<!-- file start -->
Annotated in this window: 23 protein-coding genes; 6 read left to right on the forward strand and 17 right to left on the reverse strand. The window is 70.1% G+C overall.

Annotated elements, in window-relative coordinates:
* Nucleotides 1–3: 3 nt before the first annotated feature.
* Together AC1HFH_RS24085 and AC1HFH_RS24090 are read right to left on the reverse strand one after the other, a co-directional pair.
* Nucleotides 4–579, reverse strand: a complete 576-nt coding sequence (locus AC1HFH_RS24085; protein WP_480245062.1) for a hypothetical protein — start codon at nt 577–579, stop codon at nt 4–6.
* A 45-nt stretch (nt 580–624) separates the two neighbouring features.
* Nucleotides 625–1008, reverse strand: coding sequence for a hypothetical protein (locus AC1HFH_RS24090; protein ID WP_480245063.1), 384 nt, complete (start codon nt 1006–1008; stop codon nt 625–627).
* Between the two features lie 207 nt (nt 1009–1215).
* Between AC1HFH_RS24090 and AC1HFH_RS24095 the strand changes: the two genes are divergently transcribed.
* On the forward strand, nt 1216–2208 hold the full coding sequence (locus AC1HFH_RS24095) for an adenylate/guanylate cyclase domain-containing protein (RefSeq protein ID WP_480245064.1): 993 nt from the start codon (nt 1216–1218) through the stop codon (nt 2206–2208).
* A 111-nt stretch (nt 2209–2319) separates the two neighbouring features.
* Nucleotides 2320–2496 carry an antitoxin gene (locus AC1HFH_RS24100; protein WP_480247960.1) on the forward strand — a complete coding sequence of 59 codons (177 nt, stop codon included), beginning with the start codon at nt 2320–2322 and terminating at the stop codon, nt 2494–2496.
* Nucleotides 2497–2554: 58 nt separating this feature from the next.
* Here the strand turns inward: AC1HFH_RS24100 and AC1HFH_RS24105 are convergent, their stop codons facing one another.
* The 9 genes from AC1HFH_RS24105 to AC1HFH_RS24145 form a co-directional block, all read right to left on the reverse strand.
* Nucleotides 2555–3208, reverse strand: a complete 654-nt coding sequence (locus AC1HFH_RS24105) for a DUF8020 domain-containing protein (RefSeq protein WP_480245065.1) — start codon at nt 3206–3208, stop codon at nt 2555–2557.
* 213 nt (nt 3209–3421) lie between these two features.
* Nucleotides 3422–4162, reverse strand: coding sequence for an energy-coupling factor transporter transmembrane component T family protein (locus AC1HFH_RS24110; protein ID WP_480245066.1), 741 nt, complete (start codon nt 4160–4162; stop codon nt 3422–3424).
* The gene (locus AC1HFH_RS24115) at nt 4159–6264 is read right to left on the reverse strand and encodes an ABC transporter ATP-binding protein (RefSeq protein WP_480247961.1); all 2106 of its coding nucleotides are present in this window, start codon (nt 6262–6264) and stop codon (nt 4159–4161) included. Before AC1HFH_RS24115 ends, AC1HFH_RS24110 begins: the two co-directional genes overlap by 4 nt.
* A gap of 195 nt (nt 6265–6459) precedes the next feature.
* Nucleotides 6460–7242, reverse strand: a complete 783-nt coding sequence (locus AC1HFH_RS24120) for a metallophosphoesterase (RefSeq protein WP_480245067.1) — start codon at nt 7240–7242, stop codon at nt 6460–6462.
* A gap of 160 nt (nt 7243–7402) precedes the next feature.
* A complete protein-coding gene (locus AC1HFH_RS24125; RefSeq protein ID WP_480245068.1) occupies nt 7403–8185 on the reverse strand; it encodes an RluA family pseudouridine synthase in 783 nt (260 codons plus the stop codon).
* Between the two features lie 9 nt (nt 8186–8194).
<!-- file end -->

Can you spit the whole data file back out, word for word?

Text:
Annotated in this window: 23 protein-coding genes; 6 read left to right on the forward strand and 17 right to left on the reverse strand. The window is 70.1% G+C overall.

Annotated elements, in window-relative coordinates:
* Nucleotides 1–3: 3 nt before the first annotated feature.
* Together AC1HFH_RS24085 and AC1HFH_RS24090 are read right to left on the reverse strand one after the other, a co-directional pair.
* Nucleotides 4–579, reverse strand: a complete 576-nt coding sequence (locus AC1HFH_RS24085; protein WP_480245062.1) for a hypothetical protein — start codon at nt 577–579, stop codon at nt 4–6.
* A 45-nt stretch (nt 580–624) separates the two neighbouring features.
* Nucleotides 625–1008, reverse strand: coding sequence for a hypothetical protein (locus AC1HFH_RS24090; protein ID WP_480245063.1), 384 nt, complete (start codon nt 1006–1008; stop codon nt 625–627).
* Between the two features lie 207 nt (nt 1009–1215).
* Between AC1HFH_RS24090 and AC1HFH_RS24095 the strand changes: the two genes are divergently transcribed.
* On the forward strand, nt 1216–2208 hold the full coding sequence (locus AC1HFH_RS24095) for an adenylate/guanylate cyclase domain-containing protein (RefSeq protein ID WP_480245064.1): 993 nt from the start codon (nt 1216–1218) through the stop codon (nt 2206–2208).
* A 111-nt stretch (nt 2209–2319) separates the two neighbouring features.
* Nucleotides 2320–2496 carry an antitoxin gene (locus AC1HFH_RS24100; protein WP_480247960.1) on the forward strand — a complete coding sequence of 59 codons (177 nt, stop codon included), beginning with the start codon at nt 2320–2322 and terminating at the stop codon, nt 2494–2496.
* Nucleotides 2497–2554: 58 nt separating this feature from the next.
* Here the strand turns inward: AC1HFH_RS24100 and AC1HFH_RS24105 are convergent, their stop codons facing one another.
* The 9 genes from AC1HFH_RS24105 to AC1HFH_RS24145 form a co-directional block, all read right to left on the reverse strand.
* Nucleotides 2555–3208, reverse strand: a complete 654-nt coding sequence (locus AC1HFH_RS24105) for a DUF8020 domain-containing protein (RefSeq protein WP_480245065.1) — start codon at nt 3206–3208, stop codon at nt 2555–2557.
* 213 nt (nt 3209–3421) lie between these two features.
* Nucleotides 3422–4162, reverse strand: coding sequence for an energy-coupling factor transporter transmembrane component T family protein (locus AC1HFH_RS24110; protein ID WP_480245066.1), 741 nt, complete (start codon nt 4160–4162; stop codon nt 3422–3424).
* The gene (locus AC1HFH_RS24115) at nt 4159–6264 is read right to left on the reverse strand and encodes an ABC transporter ATP-binding protein (RefSeq protein WP_480247961.1); all 2106 of its coding nucleotides are present in this window, start codon (nt 6262–6264) and stop codon (nt 4159–4161) included. Before AC1HFH_RS24115 ends, AC1HFH_RS24110 begins: the two co-directional genes overlap by 4 nt.
* A gap of 195 nt (nt 6265–6459) precedes the next feature.
* Nucleotides 6460–7242, reverse strand: a complete 783-nt coding sequence (locus AC1HFH_RS24120) for a metallophosphoesterase (RefSeq protein WP_480245067.1) — start codon at nt 7240–7242, stop codon at nt 6460–6462.
* A gap of 160 nt (nt 7243–7402) precedes the next feature.
* A complete protein-coding gene (locus AC1HFH_RS24125; RefSeq protein ID WP_480245068.1) occupies nt 7403–8185 on the reverse strand; it encodes an RluA family pseudouridine synthase in 783 nt (260 codons plus the stop codon).
* Between the two features lie 9 nt (nt 8186–8194).